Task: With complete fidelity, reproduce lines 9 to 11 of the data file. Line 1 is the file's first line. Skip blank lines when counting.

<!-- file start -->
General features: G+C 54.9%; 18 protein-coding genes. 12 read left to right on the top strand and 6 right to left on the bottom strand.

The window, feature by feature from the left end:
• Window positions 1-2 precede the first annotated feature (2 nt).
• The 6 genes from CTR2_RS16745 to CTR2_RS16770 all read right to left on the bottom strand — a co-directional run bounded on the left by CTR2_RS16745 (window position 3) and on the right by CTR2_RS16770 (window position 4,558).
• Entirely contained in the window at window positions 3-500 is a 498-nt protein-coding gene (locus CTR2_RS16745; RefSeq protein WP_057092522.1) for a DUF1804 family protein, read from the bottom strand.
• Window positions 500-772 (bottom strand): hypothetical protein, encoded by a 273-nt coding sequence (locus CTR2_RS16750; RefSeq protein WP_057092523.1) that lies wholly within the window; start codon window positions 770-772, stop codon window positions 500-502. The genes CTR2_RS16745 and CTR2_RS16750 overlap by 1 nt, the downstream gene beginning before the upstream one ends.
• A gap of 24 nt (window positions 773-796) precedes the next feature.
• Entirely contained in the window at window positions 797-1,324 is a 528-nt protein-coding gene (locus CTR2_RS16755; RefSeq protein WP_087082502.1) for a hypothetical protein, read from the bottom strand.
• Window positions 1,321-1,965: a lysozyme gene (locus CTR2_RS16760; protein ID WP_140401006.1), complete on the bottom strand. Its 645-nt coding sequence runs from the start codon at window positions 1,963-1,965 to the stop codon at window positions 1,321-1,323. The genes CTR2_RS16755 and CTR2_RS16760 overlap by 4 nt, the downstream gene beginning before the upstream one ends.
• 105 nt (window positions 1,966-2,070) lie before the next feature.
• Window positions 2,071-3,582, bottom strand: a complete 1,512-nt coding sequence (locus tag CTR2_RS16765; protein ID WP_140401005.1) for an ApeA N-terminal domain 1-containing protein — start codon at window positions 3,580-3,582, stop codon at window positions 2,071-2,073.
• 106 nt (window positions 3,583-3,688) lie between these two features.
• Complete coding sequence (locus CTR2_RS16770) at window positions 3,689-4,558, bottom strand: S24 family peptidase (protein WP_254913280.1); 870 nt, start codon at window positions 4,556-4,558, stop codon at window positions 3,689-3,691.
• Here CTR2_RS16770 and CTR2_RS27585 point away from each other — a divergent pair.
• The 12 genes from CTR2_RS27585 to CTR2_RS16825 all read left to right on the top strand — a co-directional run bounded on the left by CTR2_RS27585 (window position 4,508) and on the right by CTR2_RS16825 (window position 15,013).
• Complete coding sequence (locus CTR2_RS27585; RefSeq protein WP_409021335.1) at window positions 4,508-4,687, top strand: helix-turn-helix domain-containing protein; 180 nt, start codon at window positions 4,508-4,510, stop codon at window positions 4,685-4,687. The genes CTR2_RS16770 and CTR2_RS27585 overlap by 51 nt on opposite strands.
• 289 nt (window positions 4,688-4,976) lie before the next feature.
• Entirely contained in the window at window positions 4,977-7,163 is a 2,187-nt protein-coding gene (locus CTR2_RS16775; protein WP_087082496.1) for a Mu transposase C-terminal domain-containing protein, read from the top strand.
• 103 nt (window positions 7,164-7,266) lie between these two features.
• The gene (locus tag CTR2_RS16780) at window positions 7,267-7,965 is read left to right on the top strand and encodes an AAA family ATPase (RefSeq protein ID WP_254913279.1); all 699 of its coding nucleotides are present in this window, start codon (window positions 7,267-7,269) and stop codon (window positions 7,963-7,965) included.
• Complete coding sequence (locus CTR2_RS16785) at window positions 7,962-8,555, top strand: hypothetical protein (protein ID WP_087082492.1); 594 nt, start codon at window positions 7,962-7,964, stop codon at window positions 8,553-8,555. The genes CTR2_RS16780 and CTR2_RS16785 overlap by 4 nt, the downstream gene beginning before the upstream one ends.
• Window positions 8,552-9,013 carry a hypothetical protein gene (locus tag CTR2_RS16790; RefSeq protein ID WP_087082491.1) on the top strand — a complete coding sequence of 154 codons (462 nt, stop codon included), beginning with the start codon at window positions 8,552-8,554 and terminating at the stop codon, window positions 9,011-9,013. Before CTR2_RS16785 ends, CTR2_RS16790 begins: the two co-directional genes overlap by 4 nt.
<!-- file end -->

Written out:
• Window positions 1,321-1,965: a lysozyme gene (locus CTR2_RS16760; protein ID WP_140401006.1), complete on the bottom strand. Its 645-nt coding sequence runs from the start codon at window positions 1,963-1,965 to the stop codon at window positions 1,321-1,323. The genes CTR2_RS16755 and CTR2_RS16760 overlap by 4 nt, the downstream gene beginning before the upstream one ends.
• 105 nt (window positions 1,966-2,070) lie before the next feature.
• Window positions 2,071-3,582, bottom strand: a complete 1,512-nt coding sequence (locus tag CTR2_RS16765; protein ID WP_140401005.1) for an ApeA N-terminal domain 1-containing protein — start codon at window positions 3,580-3,582, stop codon at window positions 2,071-2,073.